Hamilton vs. Jefferson

Topics: James Madison, John Adams, Thomas Jefferson Pages: 2 (613 words) Published: September 1, 2013
DBQ: Hamilton vs. Jefferson
During the times of 1789 through 1815, Thomas Jefferson and Alexander Hamilton represented the two key paths that the New Republic should take. Those two paths were polar opposites of each other and caused clash between the ideas of the people of the Nation. Although there were differing opinions among the Nation, Hamilton’s ideas seemed to be the direction America was leaning towards during the times of the New Republic. The leader of the Democratic-Republican ideals was Thomas Jefferson. He believed that the constitution should be taken in strictly, with no other interpretation. For example, the Louisiana Purchase, Jefferson suffered an internal debate as to whether he should purchase the territory or not because he believed that the purchase would defy the powers given by the Constitution, “The general government has no powers but such as the Constitution has given it” (Document G). Jefferson believed that the government should refrain from governing the people as much as possible because people were “innately good” and protecting their opinion was the task of the government, “the basis of our government being the opinion of the people, the very first object should be to keep that right” (Document E). His beliefs were that a person who has talent, virtue, and was a man of property should help rule the politics of the government, “Those who labor in earth are the chosen people of God…He has made…substantial and genuine virtue” (Document D). His supporters consisted of James Madison, James Monroe, the South agrarians, the Northeast workers, and the Western pioneers. In the end, Thomas Jefferson was a strict interpreter of the Constitution but a believer in the good of human nature. He wanted the rights of the people to be protected and the government to leave the people to themselves. The ideals of the Federalist Party were led by Alexander Hamilton. He believed in a loose interpretation of the Constitution, for example, the debates...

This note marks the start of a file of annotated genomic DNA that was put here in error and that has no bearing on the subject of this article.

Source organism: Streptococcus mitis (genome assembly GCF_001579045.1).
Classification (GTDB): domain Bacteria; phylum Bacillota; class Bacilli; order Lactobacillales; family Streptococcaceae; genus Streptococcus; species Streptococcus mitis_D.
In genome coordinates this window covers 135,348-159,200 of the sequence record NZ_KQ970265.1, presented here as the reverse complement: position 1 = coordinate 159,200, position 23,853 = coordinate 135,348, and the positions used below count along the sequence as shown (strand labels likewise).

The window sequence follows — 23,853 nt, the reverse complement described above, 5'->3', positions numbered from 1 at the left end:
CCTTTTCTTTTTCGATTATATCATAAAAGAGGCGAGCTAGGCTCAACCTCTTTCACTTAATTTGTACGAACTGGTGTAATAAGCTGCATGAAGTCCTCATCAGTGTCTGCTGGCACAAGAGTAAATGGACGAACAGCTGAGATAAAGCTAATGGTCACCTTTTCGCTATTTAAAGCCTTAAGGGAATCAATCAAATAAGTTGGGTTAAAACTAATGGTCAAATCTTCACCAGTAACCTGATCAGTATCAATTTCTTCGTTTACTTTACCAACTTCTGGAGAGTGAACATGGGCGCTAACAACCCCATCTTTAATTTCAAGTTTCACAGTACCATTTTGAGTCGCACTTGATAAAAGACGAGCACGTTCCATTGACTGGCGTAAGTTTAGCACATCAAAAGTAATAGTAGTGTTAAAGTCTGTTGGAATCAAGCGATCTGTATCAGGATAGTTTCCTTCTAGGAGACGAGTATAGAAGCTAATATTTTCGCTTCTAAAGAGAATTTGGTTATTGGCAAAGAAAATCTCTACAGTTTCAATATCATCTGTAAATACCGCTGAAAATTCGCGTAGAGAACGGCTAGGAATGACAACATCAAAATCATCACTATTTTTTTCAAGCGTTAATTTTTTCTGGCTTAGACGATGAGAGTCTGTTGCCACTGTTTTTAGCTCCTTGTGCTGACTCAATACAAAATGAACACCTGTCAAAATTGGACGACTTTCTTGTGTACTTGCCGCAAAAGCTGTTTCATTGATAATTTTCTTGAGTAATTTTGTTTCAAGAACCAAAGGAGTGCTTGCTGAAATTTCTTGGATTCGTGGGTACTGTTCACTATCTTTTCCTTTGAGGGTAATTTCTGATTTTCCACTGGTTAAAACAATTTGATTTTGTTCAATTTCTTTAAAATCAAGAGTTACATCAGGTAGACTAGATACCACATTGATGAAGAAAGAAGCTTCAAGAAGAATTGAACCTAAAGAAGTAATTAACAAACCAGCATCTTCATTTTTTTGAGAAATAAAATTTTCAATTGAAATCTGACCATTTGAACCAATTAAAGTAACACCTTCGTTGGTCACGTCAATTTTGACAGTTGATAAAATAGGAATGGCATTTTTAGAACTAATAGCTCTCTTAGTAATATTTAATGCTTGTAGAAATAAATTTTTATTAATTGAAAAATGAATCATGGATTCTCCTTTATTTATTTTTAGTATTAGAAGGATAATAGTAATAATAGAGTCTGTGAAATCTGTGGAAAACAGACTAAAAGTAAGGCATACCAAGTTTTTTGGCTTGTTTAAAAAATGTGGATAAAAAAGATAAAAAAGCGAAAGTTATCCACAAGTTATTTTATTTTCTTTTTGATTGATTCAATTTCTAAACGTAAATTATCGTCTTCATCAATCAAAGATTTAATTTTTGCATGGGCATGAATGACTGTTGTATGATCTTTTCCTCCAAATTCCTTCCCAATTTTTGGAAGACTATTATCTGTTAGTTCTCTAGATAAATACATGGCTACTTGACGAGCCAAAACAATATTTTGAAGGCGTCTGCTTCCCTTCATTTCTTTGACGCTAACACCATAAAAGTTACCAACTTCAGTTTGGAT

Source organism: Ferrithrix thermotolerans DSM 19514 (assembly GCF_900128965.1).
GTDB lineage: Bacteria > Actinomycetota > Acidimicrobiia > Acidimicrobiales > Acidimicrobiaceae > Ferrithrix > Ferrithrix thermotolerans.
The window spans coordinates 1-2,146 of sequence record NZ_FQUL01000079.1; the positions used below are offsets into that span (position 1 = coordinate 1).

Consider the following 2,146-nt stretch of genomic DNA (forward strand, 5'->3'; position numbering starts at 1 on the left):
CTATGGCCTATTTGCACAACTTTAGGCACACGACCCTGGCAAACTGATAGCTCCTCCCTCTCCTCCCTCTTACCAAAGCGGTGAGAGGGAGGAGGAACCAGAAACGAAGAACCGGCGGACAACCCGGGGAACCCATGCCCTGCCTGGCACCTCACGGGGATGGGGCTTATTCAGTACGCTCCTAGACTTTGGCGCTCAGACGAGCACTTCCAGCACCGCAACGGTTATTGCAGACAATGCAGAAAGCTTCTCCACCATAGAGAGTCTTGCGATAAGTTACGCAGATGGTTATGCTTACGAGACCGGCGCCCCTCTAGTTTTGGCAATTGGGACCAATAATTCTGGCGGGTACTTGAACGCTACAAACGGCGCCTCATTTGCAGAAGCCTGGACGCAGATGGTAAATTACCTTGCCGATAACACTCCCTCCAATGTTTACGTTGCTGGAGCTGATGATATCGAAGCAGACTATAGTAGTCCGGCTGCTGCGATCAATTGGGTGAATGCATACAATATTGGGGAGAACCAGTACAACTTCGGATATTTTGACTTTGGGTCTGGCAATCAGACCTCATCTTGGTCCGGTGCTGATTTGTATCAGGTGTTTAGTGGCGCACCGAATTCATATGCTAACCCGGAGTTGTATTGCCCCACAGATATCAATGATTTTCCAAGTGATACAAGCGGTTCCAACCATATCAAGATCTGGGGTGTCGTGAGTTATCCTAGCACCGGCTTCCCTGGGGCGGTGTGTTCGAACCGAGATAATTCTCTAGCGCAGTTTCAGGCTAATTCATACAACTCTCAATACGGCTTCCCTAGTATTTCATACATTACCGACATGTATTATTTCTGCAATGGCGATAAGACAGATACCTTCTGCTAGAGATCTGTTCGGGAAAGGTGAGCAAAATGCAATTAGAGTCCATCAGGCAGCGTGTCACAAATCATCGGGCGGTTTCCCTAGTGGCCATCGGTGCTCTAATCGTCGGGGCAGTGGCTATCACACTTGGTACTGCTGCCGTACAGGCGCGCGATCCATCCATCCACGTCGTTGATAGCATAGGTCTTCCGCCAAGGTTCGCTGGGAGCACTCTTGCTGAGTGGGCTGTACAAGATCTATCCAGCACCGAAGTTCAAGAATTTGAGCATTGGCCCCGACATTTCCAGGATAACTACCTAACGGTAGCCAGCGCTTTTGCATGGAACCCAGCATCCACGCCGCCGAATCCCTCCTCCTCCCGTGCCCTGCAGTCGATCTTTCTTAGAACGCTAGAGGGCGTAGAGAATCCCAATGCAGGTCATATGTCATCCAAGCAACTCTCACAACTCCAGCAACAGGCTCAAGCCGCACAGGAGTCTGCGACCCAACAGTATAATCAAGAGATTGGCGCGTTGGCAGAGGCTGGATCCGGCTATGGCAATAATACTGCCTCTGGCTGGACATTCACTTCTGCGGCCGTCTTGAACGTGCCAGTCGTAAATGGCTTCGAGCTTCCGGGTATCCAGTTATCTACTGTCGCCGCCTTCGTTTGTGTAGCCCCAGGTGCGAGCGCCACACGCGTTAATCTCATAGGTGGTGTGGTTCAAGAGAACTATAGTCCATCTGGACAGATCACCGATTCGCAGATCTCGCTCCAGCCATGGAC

Continue Reading

Please join StudyMode to read the full document

You May Also Find These Documents Helpful

  • Jefferson vs. Hamilton Essay
  • Jefferson vs. Hamilton Essay
  • Hamilton vs. Jefferson Essay
  • Hamilton vs. Jefferson Essay
  • Essay about Jefferson vs Hamilton
  • Essay on Hamilton vs Jefferson: Their Oppositions
  • Alexander Hamilton Vs. Thomas Jefferson Essay
  • Jefferson vs Hamilton Essay

Become a StudyMode Member

Sign Up - It's Free